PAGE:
Most Expensive Place to Live in U.S.? Hawaii, Where Toilet Paper Costs More Than Anywhere in the World

Tourists and locals play on Ko Olina beach on the island of Oahu, Hawaii, on July 29, 2013. For the seventh year in a row, Hawaii has been voted the worst state in which to make a living. REUTERS/Hugh Gentry

Updated | Sun, sea, surf and lava: Hawaii is a tropical paradise with all the modern amenities you could wish for. But there's a catch—it's cripplingly expensive.

For the seventh year in a row, Hawaii has been voted the worst state in which to make a living by MoneyRates, a personal finance website. To work out the stats, MoneyRates looked at the median salary, taxes, the unemployment rate and the general cost of living.

Although the islands have the 10th highest median wage in the United States, average living expenses are astronomical, up to two-thirds higher than the rest of the country. For example, the average salary in the island's capital, Honolulu, is $60,328, according to the website Payscale, but the state has one of the highest tax rates in the country, at 5.3 percent. According to the Bureau of Labor Statistics, the average U.S. salary, as of 2017, is $44,148.

Expatistan, a website that works out how much it costs to move to a new city, estimates that lunch costs $15 a head in Hawaii. The same site says that to live in a "normal" (rather than expensive) area, a couple would have to fork out $2,024 for a 900-square-foot apartment in Honolulu.

A basic dinner out for two in a neighborhood pub is an eye-watering $62, while 2 pounds of apples hovers around the $5 mark.

To put Hawaiian prices into context, it is the most expensive place in the world to buy four rolls of toilet paper ($6), and the priciest place in the U.S. to buy gas.

On the plus side, Hawaii has one of the U.S.'s lowest unemployment rates, with just 2.7 percent of citizens looking for jobs.

Hawaii's high cost of living is driven by the need to import everything to the island either by sea or plane. Another big driver is housing costs. Lawrence Boyd, an economist and associate specialist with the University of Hawaii Center for Labor Education Research, told Hawaii News Now: "Basically, what Hawaii has become is a preferred place for the international 1 percent to buy property."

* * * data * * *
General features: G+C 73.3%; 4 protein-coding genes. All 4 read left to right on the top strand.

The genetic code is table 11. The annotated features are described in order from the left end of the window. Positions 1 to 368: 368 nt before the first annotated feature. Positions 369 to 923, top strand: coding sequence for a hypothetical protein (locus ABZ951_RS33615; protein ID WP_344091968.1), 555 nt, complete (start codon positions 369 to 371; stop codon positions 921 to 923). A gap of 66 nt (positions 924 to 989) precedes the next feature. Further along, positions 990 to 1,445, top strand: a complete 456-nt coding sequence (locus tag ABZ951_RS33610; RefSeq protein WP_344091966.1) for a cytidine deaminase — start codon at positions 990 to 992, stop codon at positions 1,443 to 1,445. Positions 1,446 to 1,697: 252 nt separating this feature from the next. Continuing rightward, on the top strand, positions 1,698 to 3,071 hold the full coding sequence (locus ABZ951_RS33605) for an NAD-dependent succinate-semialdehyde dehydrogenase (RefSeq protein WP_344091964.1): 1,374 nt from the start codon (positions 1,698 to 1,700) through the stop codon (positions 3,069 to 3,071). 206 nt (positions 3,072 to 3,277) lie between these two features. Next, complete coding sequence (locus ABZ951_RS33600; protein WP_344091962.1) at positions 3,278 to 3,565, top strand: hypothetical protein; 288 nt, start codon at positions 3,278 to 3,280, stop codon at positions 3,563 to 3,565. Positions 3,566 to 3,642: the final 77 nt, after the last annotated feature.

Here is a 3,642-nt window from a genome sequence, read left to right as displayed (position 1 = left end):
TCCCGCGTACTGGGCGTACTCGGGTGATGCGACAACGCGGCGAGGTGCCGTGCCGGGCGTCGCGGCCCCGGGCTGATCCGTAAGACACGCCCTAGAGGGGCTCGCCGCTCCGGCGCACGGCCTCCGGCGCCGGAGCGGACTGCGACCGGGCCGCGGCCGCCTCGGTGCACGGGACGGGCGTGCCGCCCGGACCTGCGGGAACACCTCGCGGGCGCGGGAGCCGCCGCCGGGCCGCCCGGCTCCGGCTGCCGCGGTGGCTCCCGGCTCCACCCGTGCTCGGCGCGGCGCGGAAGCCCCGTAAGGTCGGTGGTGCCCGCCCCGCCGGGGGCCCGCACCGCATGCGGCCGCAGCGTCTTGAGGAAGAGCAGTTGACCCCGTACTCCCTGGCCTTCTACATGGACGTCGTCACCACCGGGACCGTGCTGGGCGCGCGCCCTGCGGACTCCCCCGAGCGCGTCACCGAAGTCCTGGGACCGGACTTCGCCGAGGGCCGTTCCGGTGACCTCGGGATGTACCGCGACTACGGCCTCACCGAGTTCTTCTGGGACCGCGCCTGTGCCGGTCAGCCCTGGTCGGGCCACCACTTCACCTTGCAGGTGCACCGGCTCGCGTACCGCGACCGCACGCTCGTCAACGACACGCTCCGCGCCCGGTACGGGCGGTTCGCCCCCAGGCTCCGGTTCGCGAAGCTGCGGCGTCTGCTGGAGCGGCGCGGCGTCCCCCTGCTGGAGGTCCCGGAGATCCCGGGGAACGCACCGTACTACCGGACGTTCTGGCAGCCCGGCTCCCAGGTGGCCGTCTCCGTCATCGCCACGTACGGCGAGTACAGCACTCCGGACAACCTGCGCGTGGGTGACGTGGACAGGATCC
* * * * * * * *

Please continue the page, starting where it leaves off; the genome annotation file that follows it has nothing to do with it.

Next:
Experts also blame Hawaii's high cost of living on the extortionate cost of electricity, which is twice as high as Alaska's, the next most expensive state for energy.

The second worst place to earn a living is California, which also features extremely high rental and living costs, despite having one of the highest median salaries in the United States. Silicon Valley salaries push the rent and cost of living up: The average salary in the tech capital is $94,572, which is 43 percent higher than the average United States salary.

After California comes Montana, followed by West Virginia, Vermont and Oregon.

The state where income goes furthest is Washington. There is no income tax, and incomes are higher than the U.S. average. Two pounds of apples costs $3 in Seattle, and monthly rent in a normal area for a 900-square-foot apartment costs $1,882. And four rolls of toilet paper cost just $3.86.

Following Washington is Minnesota, then Illinois, Texas and Colorado. Texas is almost always included in the places where money goes furthest in the United States, as there is no income tax and cost of living is well below the national average.

Correction: An earlier version of this story mistakenly said Seattle is the capital of Washington. The capital of Washington is Olympia.